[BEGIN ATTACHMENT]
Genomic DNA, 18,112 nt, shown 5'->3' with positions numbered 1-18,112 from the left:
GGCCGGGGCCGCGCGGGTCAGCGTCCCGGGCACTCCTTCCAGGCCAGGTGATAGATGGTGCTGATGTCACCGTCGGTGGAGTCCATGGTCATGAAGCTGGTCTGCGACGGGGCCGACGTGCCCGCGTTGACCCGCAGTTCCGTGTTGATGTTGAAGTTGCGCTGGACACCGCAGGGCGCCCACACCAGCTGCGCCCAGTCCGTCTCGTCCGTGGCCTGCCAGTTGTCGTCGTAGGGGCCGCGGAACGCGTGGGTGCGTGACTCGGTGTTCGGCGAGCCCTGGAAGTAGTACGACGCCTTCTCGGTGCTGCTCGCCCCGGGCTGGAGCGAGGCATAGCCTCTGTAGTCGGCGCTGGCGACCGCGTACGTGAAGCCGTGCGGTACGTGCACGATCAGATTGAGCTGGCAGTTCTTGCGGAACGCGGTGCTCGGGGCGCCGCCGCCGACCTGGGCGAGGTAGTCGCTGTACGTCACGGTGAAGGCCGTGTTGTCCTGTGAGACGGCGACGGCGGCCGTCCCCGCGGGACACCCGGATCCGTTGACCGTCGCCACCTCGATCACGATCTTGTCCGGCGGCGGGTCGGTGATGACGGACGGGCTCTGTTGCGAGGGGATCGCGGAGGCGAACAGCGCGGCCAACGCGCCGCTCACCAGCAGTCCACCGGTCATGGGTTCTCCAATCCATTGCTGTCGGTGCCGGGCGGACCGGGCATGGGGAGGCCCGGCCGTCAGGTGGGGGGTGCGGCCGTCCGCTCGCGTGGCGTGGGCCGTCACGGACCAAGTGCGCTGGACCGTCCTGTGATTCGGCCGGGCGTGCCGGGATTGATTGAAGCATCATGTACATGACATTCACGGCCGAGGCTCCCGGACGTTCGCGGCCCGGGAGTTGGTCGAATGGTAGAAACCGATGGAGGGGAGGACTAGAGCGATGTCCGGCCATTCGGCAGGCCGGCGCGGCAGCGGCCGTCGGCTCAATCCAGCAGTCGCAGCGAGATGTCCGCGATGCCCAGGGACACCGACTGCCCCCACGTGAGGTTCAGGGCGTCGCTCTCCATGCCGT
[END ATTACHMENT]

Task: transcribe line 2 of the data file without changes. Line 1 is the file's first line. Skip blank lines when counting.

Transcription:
GGCCGGGGCCGCGCGGGTCAGCGTCCCGGGCACTCCTTCCAGGCCAGGTGATAGATGGTGCTGATGTCACCGTCGGTGGAGTCCATGGTCATGAAGCTGGTCTGCGACGGGGCCGACGTGCCCGCGTTGACCCGCAGTTCCGTGTTGATGTTGAAGTTGCGCTGGACACCGCAGGGCGCCCACACCAGCTGCGCCCAGTCCGTCTCGTCCGTGGCCTGCCAGTTGTCGTCGTAGGGGCCGCGGAACGCGTGGGTGCGTGACTCGGTGTTCGGCGAGCCCTGGAAGTAGTACGACGCCTTCTCGGTGCTGCTCGCCCCGGGCTGGAGCGAGGCATAGCCTCTGTAGTCGGCGCTGGCGACCGCGTACGTGAAGCCGTGCGGTACGTGCACGATCAGATTGAGCTGGCAGTTCTTGCGGAACGCGGTGCTCGGGGCGCCGCCGCCGACCTGGGCGAGGTAGTCGCTGTACGTCACGGTGAAGGCCGTGTTGTCCTGTGAGACGGCGACGGCGGCCGTCCCCGCGGGACACCCGGATCCGTTGACCGTCGCCACCTCGATCACGATCTTGTCCGGCGGCGGGTCGGTGATGACGGACGGGCTCTGTTGCGAGGGGATCGCGGAGGCGAACAGCGCGGCCAACGCGCCGCTCACCAGCAGTCCACCGGTCATGGGTTCTCCAATCCATTGCTGTCGGTGCCGGGCGGACCGGGCATGGGGAGGCCCGGCCGTCAGGTGGGGGGTGCGGCCGTCCGCTCGCGTGGCGTGGGCCGTCACGGACCAAGTGCGCTGGACCGTCCTGTGATTCGGCCGGGCGTGCCGGGATTGATTGAAGCATCATGTACATGACATTCACGGCCGAGGCTCCCGGACGTTCGCGGCCCGGGAGTTGGTCGAATGGTAGAAACCGATGGAGGGGAGGACTAGAGCGATGTCCGGCCATTCGGCAGGCCGGCGCGGCAGCGGCCGTCGGCTCAATCCAGCAGTCGCAGCGAGATGTCCGCGATGCCCAGGGACACCGACTGCCCCCACGTGAGGTTCAGGGCGTCGCTCTCCATGCCGT